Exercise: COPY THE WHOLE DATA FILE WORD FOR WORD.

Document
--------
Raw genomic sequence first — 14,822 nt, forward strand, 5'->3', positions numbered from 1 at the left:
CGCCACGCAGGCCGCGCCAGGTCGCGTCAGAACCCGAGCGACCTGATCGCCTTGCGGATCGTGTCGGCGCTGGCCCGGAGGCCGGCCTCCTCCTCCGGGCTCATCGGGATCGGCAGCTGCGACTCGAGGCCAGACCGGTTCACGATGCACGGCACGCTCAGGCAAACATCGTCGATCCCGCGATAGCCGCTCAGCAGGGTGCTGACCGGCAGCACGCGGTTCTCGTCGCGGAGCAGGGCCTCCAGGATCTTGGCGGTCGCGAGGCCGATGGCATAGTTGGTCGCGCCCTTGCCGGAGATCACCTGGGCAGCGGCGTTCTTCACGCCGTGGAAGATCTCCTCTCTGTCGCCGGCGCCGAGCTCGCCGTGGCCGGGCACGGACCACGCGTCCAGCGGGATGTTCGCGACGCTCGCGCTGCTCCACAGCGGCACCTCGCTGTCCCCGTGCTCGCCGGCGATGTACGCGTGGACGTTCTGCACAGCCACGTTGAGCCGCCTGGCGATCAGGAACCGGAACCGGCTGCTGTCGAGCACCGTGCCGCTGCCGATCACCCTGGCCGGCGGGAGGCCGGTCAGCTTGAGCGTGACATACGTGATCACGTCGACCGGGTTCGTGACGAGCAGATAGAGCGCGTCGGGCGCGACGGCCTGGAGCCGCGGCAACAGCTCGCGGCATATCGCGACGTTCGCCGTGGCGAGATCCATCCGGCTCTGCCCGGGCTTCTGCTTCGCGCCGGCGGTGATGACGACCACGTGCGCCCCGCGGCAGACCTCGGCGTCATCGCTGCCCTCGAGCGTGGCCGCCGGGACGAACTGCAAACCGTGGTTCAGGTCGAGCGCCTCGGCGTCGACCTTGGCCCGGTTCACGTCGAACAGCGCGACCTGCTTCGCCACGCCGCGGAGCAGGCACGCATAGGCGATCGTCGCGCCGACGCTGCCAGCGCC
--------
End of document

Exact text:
Raw genomic sequence first — 14,822 nt, forward strand, 5'->3', positions numbered from 1 at the left:
CGCCACGCAGGCCGCGCCAGGTCGCGTCAGAACCCGAGCGACCTGATCGCCTTGCGGATCGTGTCGGCGCTGGCCCGGAGGCCGGCCTCCTCCTCCGGGCTCATCGGGATCGGCAGCTGCGACTCGAGGCCAGACCGGTTCACGATGCACGGCACGCTCAGGCAAACATCGTCGATCCCGCGATAGCCGCTCAGCAGGGTGCTGACCGGCAGCACGCGGTTCTCGTCGCGGAGCAGGGCCTCCAGGATCTTGGCGGTCGCGAGGCCGATGGCATAGTTGGTCGCGCCCTTGCCGGAGATCACCTGGGCAGCGGCGTTCTTCACGCCGTGGAAGATCTCCTCTCTGTCGCCGGCGCCGAGCTCGCCGTGGCCGGGCACGGACCACGCGTCCAGCGGGATGTTCGCGACGCTCGCGCTGCTCCACAGCGGCACCTCGCTGTCCCCGTGCTCGCCGGCGATGTACGCGTGGACGTTCTGCACAGCCACGTTGAGCCGCCTGGCGATCAGGAACCGGAACCGGCTGCTGTCGAGCACCGTGCCGCTGCCGATCACCCTGGCCGGCGGGAGGCCGGTCAGCTTGAGCGTGACATACGTGATCACGTCGACCGGGTTCGTGACGAGCAGATAGAGCGCGTCGGGCGCGACGGCCTGGAGCCGCGGCAACAGCTCGCGGCATATCGCGACGTTCGCCGTGGCGAGATCCATCCGGCTCTGCCCGGGCTTCTGCTTCGCGCCGGCGGTGATGACGACCACGTGCGCCCCGCGGCAGACCTCGGCGTCATCGCTGCCCTCGAGCGTGGCCGCCGGGACGAACTGCAAACCGTGGTTCAGGTCGAGCGCCTCGGCGTCGACCTTGGCCCGGTTCACGTCGAACAGCGCGACCTGCTTCGCCACGCCGCGGAGCAGGCACGCATAGGCGATCGTCGCGCCGACGCTGCCAGCGCC